Raman Halouchanka on Belarusian military industry


The newly appointed head of the State Military Industrial Committee of Belarus (SMIC) Raman Halouchanka gave a detailed interview to state television. A number of points in the interview should be highlighted.

About Orsha aircraft repair plant (ARP). After the enterprise was returned to state ownership, there were discussions on its inclusion in some other company. But in the end, the authorities decided to keep the plant an independent legal entity. Mr. Halouchanka reported about receiving orders for the repair of Mi-8/17 and Mi-24 helicopters. This made allowed to improve the financial situation in the company: the plant worked with a positive result in October. However, there are several points to be taken into consideration here:

— firstly, Aliaksandr Lukashenka ordered to improve the financial state of Orsha ARP in a short time, and October was the last month before the report on the work done in this field;

— secondly, it is stated that the company received orders from foreign customers as well. It may turn out, that the improvement of the situation at the plant was achieved mainly (or exclusively) by an order for the repair of helicopter equipment from a state department. Most likely this is the case: after all, only in October, the SMIC top management decided on the organizational issues of its operation and development. In this case, one can’t talk about a radical improvement in the situation: the needs of state-owned helicopter operators are small, and the break-even point of the enterprise (as it was repeatedly stated earlier) is repair and deep modernization of 20 helicopters per year. This means that the orders should amount to around USD 80 million per year. This will allow the plant simply to continue its existance.

Mr. Halouchanka said that in perspective Orsha ARP plans to master the production of unmanned aircraft. This may directly be connected with Lukashenka’s order to develop a domestic UAV capable of carrying a payload of 1 ton or more. Foreign experience shows that a UAV of a similar loading capacity in its size is comparable to the Soviet long-range Tu-22 bomber. Orsha ARP specialized on the repair of these aircraft at the late USSR times. From those times, the company inherited the necessary infrastructure. Another thing is that the domestic UAV of this class has yet to be developed, and the company needs to live now.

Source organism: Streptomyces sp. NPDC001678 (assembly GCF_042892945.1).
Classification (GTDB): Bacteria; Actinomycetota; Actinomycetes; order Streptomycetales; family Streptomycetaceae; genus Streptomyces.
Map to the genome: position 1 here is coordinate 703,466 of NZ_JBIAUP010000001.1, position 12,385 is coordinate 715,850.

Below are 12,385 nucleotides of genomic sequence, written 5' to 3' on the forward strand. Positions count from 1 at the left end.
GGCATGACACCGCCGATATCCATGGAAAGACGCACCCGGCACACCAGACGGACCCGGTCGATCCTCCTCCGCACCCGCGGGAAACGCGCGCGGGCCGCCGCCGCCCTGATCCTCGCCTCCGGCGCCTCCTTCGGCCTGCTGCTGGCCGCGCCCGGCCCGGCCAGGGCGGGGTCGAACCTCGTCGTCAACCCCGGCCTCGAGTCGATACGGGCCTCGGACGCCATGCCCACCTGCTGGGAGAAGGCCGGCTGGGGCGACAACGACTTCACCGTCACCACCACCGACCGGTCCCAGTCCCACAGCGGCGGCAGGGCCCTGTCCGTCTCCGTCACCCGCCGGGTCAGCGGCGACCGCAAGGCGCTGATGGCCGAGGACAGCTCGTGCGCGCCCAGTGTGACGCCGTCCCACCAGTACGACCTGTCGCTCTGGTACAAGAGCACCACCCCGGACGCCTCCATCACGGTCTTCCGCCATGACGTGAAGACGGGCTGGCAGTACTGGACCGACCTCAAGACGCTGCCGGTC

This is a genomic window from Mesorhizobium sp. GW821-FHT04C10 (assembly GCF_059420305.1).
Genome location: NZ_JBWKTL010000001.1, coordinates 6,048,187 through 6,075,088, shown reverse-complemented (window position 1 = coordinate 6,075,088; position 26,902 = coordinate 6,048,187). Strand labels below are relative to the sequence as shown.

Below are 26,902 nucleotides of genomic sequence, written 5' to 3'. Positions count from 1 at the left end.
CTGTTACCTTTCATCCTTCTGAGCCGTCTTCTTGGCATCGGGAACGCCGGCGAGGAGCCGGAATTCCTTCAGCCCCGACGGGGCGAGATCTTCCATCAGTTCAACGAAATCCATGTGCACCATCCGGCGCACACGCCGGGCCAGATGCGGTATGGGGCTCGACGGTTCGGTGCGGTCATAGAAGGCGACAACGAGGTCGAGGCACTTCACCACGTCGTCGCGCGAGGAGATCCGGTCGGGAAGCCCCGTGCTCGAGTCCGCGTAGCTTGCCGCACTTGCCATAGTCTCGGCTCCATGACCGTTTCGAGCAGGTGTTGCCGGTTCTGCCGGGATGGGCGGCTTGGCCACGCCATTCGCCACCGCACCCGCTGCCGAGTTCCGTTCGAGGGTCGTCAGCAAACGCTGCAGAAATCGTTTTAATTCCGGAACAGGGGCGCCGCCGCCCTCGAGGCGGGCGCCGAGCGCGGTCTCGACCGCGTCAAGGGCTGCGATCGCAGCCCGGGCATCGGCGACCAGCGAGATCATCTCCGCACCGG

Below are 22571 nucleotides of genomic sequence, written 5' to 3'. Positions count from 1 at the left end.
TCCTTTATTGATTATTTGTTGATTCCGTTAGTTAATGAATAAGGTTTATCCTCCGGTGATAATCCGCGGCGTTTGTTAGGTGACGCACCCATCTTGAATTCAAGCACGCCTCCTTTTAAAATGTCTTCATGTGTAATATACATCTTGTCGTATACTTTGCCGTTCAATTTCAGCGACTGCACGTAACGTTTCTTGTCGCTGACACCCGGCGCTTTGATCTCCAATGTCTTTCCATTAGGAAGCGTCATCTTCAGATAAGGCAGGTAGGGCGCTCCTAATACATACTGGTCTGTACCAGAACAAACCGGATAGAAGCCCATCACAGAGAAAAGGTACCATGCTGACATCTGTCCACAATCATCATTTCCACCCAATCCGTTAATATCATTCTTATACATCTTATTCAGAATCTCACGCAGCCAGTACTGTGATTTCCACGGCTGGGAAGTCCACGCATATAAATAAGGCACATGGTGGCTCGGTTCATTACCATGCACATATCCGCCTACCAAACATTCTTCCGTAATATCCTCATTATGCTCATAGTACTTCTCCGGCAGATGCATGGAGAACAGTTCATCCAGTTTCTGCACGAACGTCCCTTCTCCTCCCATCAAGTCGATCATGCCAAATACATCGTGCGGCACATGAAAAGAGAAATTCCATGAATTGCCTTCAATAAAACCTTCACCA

Thus the epic of the long-suffering Orsha ARP is still far from the end, despite some optimism.

On the production of ammunition and small arms. “By chance” it turned out that Belarusian production of ammunition for small arms and small arms is created not far from Orsha. If it’s ok with the ammunition — it is needed all the time and own products will be in demand, there are some doubts about the production of small arms related to mastering the necessary technologies and economic feasibility of the production. Mr. Halouchanka said that at present, civilian and service weapons are being assembled from imported components in Belarus. At the same time, an engineering school for the development of combat small arms is being created. The arms should be competitive in the first place in the foreign market. Whether domestic developments will be able to interest foreign military is a matter of the future, and not of the nearest one. Taking into account the conservativeness and high competitiveness of the armament market, there is a question of the economic feasibility of the idea of ​​producing Belarusian military weapons with full localization.